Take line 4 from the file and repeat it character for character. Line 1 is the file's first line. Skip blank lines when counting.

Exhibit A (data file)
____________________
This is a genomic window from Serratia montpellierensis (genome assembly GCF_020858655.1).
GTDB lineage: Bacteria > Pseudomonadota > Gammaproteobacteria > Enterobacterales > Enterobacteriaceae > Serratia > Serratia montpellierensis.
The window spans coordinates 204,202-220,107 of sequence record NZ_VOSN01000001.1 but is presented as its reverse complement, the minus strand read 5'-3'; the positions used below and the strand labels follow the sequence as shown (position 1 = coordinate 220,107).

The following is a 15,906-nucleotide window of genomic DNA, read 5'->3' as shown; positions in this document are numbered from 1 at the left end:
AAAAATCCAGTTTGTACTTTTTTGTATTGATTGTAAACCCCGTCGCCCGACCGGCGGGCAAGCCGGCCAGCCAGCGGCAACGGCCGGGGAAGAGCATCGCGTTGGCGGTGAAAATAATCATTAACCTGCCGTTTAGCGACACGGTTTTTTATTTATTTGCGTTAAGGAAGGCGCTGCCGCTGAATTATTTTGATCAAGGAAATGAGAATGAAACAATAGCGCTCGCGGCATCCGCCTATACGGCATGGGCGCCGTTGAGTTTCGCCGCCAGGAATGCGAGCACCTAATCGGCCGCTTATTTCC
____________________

The following is a 15,906-nucleotide window of genomic DNA, read 5'->3' as shown; positions in this document are numbered from 1 at the left end: